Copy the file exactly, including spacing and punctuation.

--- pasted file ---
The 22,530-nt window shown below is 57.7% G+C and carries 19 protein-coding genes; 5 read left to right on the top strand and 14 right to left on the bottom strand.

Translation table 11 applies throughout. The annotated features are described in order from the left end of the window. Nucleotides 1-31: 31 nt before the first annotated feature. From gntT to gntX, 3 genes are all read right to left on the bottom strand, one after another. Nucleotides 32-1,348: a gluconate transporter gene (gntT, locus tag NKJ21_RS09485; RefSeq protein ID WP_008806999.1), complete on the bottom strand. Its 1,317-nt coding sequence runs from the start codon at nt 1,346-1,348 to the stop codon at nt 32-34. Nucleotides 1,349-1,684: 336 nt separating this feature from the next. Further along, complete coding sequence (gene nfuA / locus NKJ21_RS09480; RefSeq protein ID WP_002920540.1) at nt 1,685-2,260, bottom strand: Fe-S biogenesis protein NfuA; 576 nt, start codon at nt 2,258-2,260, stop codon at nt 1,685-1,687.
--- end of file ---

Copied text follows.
The 22,530-nt window shown below is 57.7% G+C and carries 19 protein-coding genes; 5 read left to right on the top strand and 14 right to left on the bottom strand.

Translation table 11 applies throughout. The annotated features are described in order from the left end of the window. Nucleotides 1-31: 31 nt before the first annotated feature. From gntT to gntX, 3 genes are all read right to left on the bottom strand, one after another. Nucleotides 32-1,348: a gluconate transporter gene (gntT, locus tag NKJ21_RS09485; RefSeq protein ID WP_008806999.1), complete on the bottom strand. Its 1,317-nt coding sequence runs from the start codon at nt 1,346-1,348 to the stop codon at nt 32-34. Nucleotides 1,349-1,684: 336 nt separating this feature from the next. Further along, complete coding sequence (gene nfuA / locus NKJ21_RS09480; RefSeq protein ID WP_002920540.1) at nt 1,685-2,260, bottom strand: Fe-S biogenesis protein NfuA; 576 nt, start codon at nt 2,258-2,260, stop codon at nt 1,685-1,687.